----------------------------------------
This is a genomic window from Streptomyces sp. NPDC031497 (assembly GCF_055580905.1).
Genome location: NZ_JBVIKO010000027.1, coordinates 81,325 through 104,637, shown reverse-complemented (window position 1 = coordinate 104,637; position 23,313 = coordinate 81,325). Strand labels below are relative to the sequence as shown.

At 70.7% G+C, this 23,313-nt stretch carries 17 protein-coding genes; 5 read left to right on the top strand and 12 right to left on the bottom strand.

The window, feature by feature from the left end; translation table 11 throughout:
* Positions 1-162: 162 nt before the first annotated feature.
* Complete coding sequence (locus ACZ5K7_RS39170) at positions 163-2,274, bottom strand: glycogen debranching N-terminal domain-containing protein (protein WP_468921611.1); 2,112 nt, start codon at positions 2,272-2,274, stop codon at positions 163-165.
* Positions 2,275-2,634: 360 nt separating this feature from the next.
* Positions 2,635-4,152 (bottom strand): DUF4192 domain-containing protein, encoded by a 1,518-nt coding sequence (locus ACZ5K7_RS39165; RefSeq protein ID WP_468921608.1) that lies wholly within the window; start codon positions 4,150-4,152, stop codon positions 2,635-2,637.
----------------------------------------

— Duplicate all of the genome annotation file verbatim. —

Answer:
This is a genomic window from Streptomyces sp. NPDC031497 (assembly GCF_055580905.1).
Genome location: NZ_JBVIKO010000027.1, coordinates 81,325 through 104,637, shown reverse-complemented (window position 1 = coordinate 104,637; position 23,313 = coordinate 81,325). Strand labels below are relative to the sequence as shown.

At 70.7% G+C, this 23,313-nt stretch carries 17 protein-coding genes; 5 read left to right on the top strand and 12 right to left on the bottom strand.

The window, feature by feature from the left end; translation table 11 throughout:
* Positions 1-162: 162 nt before the first annotated feature.
* Complete coding sequence (locus ACZ5K7_RS39170) at positions 163-2,274, bottom strand: glycogen debranching N-terminal domain-containing protein (protein WP_468921611.1); 2,112 nt, start codon at positions 2,272-2,274, stop codon at positions 163-165.
* Positions 2,275-2,634: 360 nt separating this feature from the next.
* Positions 2,635-4,152 (bottom strand): DUF4192 domain-containing protein, encoded by a 1,518-nt coding sequence (locus ACZ5K7_RS39165; RefSeq protein ID WP_468921608.1) that lies wholly within the window; start codon positions 4,150-4,152, stop codon positions 2,635-2,637.